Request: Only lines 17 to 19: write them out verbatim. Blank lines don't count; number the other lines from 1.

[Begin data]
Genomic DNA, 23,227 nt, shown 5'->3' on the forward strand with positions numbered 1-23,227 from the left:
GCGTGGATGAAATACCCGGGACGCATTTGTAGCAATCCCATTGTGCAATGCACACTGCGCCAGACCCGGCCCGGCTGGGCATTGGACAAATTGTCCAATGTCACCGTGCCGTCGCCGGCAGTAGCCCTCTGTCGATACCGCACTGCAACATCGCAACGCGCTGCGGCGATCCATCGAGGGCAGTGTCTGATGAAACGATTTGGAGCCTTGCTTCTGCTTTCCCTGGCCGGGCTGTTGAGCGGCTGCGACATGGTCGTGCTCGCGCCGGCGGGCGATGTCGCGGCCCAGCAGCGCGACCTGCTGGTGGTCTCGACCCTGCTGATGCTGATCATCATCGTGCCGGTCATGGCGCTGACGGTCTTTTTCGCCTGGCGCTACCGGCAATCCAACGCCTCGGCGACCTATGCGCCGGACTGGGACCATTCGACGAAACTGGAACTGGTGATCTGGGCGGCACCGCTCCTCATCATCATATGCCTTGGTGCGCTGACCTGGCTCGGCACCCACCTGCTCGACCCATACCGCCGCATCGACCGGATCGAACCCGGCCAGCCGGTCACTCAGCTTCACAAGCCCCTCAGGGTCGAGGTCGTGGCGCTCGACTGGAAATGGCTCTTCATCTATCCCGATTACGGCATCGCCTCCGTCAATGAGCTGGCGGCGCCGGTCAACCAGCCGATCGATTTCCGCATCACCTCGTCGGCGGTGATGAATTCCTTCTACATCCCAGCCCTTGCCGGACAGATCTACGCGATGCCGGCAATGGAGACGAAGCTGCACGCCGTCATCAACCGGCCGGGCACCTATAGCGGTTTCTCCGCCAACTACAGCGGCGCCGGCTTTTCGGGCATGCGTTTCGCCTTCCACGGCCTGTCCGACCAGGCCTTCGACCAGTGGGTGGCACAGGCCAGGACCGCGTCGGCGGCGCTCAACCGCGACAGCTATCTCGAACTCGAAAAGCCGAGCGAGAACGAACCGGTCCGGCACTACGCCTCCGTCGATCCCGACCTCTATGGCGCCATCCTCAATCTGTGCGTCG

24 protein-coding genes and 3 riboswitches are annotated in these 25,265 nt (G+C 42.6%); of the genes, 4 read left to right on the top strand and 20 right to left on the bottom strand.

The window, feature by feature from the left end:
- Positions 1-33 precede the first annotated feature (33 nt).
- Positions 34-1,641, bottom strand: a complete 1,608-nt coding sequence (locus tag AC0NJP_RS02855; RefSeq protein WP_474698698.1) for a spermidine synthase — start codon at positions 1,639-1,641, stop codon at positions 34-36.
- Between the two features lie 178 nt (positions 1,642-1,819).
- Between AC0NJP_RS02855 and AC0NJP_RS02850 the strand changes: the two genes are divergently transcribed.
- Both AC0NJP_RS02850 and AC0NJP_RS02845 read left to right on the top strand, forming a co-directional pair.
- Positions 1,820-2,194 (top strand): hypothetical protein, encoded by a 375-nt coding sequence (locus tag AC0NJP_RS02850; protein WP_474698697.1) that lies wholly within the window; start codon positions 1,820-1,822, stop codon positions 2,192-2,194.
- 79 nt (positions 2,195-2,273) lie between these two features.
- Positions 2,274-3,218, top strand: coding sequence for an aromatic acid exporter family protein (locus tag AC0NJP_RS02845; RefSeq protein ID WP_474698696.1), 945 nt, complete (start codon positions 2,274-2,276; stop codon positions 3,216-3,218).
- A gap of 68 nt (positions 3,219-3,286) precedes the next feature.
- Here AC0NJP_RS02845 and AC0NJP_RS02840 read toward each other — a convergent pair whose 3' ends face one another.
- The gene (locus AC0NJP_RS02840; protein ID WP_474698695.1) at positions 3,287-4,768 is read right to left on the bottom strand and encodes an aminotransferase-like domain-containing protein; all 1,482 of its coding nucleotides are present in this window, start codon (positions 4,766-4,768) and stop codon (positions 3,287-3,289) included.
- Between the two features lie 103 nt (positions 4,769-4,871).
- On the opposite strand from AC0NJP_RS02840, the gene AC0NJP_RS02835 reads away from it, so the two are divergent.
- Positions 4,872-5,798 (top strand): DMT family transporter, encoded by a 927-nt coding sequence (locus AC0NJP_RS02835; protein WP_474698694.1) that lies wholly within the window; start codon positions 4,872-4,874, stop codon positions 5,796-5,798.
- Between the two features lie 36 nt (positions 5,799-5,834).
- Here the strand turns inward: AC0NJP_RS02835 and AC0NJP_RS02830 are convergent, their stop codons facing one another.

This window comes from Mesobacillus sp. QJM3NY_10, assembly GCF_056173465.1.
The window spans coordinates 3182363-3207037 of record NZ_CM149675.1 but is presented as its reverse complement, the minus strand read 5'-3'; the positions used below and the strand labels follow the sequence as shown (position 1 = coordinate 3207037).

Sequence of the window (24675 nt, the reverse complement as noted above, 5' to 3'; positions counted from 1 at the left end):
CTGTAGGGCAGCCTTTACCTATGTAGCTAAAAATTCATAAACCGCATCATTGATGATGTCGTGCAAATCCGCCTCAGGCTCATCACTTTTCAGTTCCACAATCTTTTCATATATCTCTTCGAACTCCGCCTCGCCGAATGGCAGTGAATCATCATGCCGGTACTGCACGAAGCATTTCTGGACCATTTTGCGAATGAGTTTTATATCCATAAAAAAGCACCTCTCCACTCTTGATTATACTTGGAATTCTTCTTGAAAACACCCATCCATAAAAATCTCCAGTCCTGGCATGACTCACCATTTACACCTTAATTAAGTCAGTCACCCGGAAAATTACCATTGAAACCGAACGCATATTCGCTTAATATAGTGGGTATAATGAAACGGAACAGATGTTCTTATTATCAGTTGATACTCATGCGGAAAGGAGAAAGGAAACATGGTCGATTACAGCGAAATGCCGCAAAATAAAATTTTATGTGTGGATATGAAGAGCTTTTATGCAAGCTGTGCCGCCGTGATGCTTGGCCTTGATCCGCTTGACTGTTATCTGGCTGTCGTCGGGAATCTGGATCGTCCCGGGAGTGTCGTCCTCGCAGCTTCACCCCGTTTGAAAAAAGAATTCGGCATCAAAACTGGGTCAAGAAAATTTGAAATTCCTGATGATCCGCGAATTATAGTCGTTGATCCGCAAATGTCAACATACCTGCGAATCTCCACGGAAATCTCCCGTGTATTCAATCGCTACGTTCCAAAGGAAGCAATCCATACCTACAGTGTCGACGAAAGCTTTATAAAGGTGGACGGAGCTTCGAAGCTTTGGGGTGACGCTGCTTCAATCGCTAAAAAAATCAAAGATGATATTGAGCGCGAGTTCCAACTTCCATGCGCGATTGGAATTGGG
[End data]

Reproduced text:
- On the opposite strand from AC0NJP_RS02840, the gene AC0NJP_RS02835 reads away from it, so the two are divergent.
- Positions 4,872-5,798 (top strand): DMT family transporter, encoded by a 927-nt coding sequence (locus AC0NJP_RS02835; protein WP_474698694.1) that lies wholly within the window; start codon positions 4,872-4,874, stop codon positions 5,796-5,798.
- Between the two features lie 36 nt (positions 5,799-5,834).